Vieques is a small island off the coast of Puerto Rico, part of the Spanish Virgin Islands. Its culture retains influences from 400 years of Spanish occupation. Two thirds of the island was purchased/seized by the United States Navy during World War 11 as a possible refuge for the British fleet in case Britain fell to Nazi Germany. After the war it was used by the US Navy for military exercises and munitions testing. In 1999 a Vieques native was killed by a misfired Navy jet bomb. Natives embarked on a campaign of civil disobedience which resulted in the Navy’s withdraw from the island in 2003. Today Vieques is a popular tourist destination famous for its turquoise waters, dense mangroves and horses.

First imported by Spanish colonists, horses are used by many of Vieques’ 9,000+ residents for running errands, taking children to school, transporting fishermen to their boats, competing in informal races between teenage boys and delivering late-night drinkers back home. They’re adored by tourists, who love taking pictures of them eating mangos and frolicking on the beaches.

Many locals keep their horses in open fields near the sea, where they graze until they’re needed next. Feeding and sheltering a confined horse on an island with a median income of less than $20,000 a year is out of reach for many. Some horses are branded, many are not and a few just run wild.

Officials say that as a result, it’s nearly impossible to control the horse population and hold owners accountable. The population has grown to an estimated 2,000 animals that break water pipes to quench their thirst, knock over garbage cans in search of food and die in car crashes.

“There are more and more horses all the time,” said Vieques Mayor Victor Emeric. “It’s not that easy to solve this problem.”

Emeric called the Humane Society, which developed a five-year program to dispatch teams to Vieques armed with compressed-air rifles, pistols and hundreds of darts loaded with the animal contraceptive PZP.

According to the Humane Society the use of PZP in wild horse herds has been studied extensively for more than 20 years, and proven to be more than 90 percent effective and safe. The use of PZP will not only gradually reduce the island’s wild horse population, but it will also help alleviate some of the human-horse conflicts, and result in an overall improvement in the quality of life for the horses. Treated mares will see increased health benefits without the stress of repeated pregnancy and lactation in an environment with few basic resources. In the long term, the competition for scarce resources will decrease as the population stabilizes and declines to sustainable levels.

The darting program launched in November 2016 with annual cost up to $200,000 funded entirely through donations. Stephanie Boyles Griffin, the Humane Society’s senior director of wildlife fertility control programs, said she expects the horses to be healthier and live longer, noting that the oldest horses on Vieques are 7 to 10 years old, while the average lifespan for wild horses is 15 to 20 years.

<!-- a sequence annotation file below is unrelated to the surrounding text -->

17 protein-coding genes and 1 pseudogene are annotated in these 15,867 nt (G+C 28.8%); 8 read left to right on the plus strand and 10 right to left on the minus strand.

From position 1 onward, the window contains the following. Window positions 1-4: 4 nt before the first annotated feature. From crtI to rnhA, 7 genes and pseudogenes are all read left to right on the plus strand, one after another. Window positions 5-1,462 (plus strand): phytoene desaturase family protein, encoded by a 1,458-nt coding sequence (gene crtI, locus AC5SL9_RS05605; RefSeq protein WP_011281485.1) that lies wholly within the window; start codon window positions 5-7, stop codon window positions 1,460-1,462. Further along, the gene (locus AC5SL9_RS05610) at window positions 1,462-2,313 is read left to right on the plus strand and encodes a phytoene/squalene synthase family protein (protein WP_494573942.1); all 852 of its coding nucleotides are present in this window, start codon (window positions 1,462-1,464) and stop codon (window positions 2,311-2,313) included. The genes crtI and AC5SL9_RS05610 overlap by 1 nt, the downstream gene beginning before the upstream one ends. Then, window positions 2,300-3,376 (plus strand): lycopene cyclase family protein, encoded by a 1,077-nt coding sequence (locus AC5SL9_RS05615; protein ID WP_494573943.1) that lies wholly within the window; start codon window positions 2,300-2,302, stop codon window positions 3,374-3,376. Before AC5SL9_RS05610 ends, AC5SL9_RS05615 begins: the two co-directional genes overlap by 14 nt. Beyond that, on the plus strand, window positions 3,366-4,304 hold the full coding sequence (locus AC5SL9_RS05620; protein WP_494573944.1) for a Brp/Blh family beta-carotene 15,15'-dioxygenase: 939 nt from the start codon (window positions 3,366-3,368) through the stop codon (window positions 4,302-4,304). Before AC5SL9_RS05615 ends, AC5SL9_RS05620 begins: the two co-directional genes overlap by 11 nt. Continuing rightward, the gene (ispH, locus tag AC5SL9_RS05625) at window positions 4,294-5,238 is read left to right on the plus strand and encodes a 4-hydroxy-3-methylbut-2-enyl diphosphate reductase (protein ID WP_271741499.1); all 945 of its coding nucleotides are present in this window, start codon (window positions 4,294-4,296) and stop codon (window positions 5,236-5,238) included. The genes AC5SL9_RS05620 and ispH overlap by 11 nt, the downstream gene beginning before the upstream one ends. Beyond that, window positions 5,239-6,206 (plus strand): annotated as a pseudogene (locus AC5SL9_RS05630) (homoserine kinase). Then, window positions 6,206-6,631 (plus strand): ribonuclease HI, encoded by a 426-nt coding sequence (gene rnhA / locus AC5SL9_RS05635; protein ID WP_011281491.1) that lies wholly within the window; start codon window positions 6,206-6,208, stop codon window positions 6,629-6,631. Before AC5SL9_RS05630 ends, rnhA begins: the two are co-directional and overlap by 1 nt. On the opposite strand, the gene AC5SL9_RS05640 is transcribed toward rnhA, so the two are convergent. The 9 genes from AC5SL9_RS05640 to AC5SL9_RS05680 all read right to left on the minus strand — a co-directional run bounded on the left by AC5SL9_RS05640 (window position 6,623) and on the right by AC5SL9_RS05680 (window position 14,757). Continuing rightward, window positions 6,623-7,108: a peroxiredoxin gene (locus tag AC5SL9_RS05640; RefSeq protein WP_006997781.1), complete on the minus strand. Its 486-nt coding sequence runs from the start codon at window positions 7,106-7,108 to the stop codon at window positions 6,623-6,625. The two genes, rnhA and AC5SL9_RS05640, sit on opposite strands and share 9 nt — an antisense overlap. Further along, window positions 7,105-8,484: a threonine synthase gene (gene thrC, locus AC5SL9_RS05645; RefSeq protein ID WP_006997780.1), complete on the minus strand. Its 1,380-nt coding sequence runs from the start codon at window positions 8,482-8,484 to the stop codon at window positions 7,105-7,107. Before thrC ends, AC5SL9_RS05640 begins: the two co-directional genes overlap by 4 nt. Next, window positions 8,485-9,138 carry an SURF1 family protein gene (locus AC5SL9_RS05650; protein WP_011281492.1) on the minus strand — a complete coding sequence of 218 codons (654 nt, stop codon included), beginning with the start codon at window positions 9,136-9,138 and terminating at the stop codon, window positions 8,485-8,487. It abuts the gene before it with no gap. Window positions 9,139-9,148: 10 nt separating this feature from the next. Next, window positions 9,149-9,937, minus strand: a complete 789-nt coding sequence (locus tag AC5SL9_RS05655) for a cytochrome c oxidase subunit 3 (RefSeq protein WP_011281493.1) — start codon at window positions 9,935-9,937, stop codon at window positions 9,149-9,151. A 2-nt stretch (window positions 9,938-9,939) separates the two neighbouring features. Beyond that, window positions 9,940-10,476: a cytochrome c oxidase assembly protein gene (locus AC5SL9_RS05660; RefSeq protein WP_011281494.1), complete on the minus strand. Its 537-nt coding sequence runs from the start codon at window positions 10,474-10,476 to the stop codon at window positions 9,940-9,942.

The logistics of darting are tricky. Wildlife experts have to identify hundreds of mares, register their GPS coordinates, photograph them, assign them a number and give them their first shot. Then they have to find them again several weeks later to give them a second injection that they’ll receive annually.

Many locals have embraced the darting program leading dozens of their horses to a recent Humane Society-sponsored event for contraceptive shots and deworming. Among them was 19-year-old Jesus Miranda, who said his family owns six to eight horses that he rides several times a week. He brought two horses to the event, Wifi and Burro Fly.

“It’s in our blood, you understand?” said Miranda, who knows his horses’ birthdays by heart.

Over the Martin Luther King Day weekend volunteers and Humane Society employees doubled down on darting efforts. More than 160 mares received the contraceptive and officials expect to inject all the island’s mares by year’s end.

The Humane Society’s program was welcome news for Juan Angel Santos, a 54-year-old construction worker who said he couldn’t imagine Vieques without horses.

“I prefer to ride horses because I never learned how to drive,” he said. “It’s best to be on a horse.”

In addition to darting mares the Humane Society program includes supportive tactics. They work to educate and engage the public, train local cowboys to help with darting and to eventually take over sustaining the program, provide fresh water resources away from roads for the horses and provide regular vetting festivals for locals to bring horses. Long term the Humane Society hopes to establish a permanent presence in Puerto Rico.


Edited from the Following Resources:,,

Photography Courtesy: AP Photo/Carlos Giusti